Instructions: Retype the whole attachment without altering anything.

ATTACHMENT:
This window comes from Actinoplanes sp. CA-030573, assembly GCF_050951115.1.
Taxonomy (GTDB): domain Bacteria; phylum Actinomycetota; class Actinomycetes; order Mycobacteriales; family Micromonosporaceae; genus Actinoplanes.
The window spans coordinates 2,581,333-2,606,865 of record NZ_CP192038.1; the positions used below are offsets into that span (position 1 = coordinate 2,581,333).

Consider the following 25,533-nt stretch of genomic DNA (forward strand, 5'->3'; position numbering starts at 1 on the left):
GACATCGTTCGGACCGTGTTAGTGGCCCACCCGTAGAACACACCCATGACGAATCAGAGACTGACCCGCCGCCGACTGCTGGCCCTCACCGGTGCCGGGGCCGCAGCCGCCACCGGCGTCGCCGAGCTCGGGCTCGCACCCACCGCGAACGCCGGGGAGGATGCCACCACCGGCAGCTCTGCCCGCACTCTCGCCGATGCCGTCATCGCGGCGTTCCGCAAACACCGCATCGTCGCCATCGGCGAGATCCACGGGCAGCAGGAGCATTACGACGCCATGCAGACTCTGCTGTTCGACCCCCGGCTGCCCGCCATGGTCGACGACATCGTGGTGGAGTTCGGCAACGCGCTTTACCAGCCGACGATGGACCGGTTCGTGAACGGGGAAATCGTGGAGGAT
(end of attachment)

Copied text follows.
This window comes from Actinoplanes sp. CA-030573, assembly GCF_050951115.1.
Taxonomy (GTDB): domain Bacteria; phylum Actinomycetota; class Actinomycetes; order Mycobacteriales; family Micromonosporaceae; genus Actinoplanes.
The window spans coordinates 2,581,333-2,606,865 of record NZ_CP192038.1; the positions used below are offsets into that span (position 1 = coordinate 2,581,333).

Consider the following 25,533-nt stretch of genomic DNA (forward strand, 5'->3'; position numbering starts at 1 on the left):
GACATCGTTCGGACCGTGTTAGTGGCCCACCCGTAGAACACACCCATGACGAATCAGAGACTGACCCGCCGCCGACTGCTGGCCCTCACCGGTGCCGGGGCCGCAGCCGCCACCGGCGTCGCCGAGCTCGGGCTCGCACCCACCGCGAACGCCGGGGAGGATGCCACCACCGGCAGCTCTGCCCGCACTCTCGCCGATGCCGTCATCGCGGCGTTCCGCAAACACCGCATCGTCGCCATCGGCGAGATCCACGGGCAGCAGGAGCATTACGACGCCATGCAGACTCTGCTGTTCGACCCCCGGCTGCCCGCCATGGTCGACGACATCGTGGTGGAGTTCGGCAACGCGCTTTACCAGCCGACGATGGACCGGTTCGTGAACGGGGAAATCGTGGAGGAT